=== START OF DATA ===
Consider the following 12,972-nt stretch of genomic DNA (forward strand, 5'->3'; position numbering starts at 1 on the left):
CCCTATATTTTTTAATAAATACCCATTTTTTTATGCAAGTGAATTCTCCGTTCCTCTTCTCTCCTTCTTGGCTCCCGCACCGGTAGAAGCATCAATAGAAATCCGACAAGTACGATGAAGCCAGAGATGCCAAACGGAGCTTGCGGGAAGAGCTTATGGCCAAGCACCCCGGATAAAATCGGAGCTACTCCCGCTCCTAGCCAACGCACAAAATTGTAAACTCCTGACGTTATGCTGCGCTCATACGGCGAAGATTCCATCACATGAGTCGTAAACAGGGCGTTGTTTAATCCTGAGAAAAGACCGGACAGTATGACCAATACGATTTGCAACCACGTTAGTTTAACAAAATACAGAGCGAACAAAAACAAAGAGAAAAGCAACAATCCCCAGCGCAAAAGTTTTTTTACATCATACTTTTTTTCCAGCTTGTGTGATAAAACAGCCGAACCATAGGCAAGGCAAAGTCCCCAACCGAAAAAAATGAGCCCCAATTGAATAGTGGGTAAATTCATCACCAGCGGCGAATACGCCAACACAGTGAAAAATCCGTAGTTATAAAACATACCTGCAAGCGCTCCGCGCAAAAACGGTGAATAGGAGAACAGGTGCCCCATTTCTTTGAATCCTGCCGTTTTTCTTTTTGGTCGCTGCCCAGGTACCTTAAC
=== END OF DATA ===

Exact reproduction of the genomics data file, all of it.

Consider the following 12,972-nt stretch of genomic DNA (forward strand, 5'->3'; position numbering starts at 1 on the left):
CCCTATATTTTTTAATAAATACCCATTTTTTTATGCAAGTGAATTCTCCGTTCCTCTTCTCTCCTTCTTGGCTCCCGCACCGGTAGAAGCATCAATAGAAATCCGACAAGTACGATGAAGCCAGAGATGCCAAACGGAGCTTGCGGGAAGAGCTTATGGCCAAGCACCCCGGATAAAATCGGAGCTACTCCCGCTCCTAGCCAACGCACAAAATTGTAAACTCCTGACGTTATGCTGCGCTCATACGGCGAAGATTCCATCACATGAGTCGTAAACAGGGCGTTGTTTAATCCTGAGAAAAGACCGGACAGTATGACCAATACGATTTGCAACCACGTTAGTTTAACAAAATACAGAGCGAACAAAAACAAAGAGAAAAGCAACAATCCCCAGCGCAAAAGTTTTTTTACATCATACTTTTTTTCCAGCTTGTGTGATAAAACAGCCGAACCATAGGCAAGGCAAAGTCCCCAACCGAAAAAAATGAGCCCCAATTGAATAGTGGGTAAATTCATCACCAGCGGCGAATACGCCAACACAGTGAAAAATCCGTAGTTATAAAACATACCTGCAAGCGCTCCGCGCAAAAACGGTGAATAGGAGAACAGGTGCCCCATTTCTTTGAATCCTGCCGTTTTTCTTTTTGGTCGCTGCCCAGGTACCTTAAC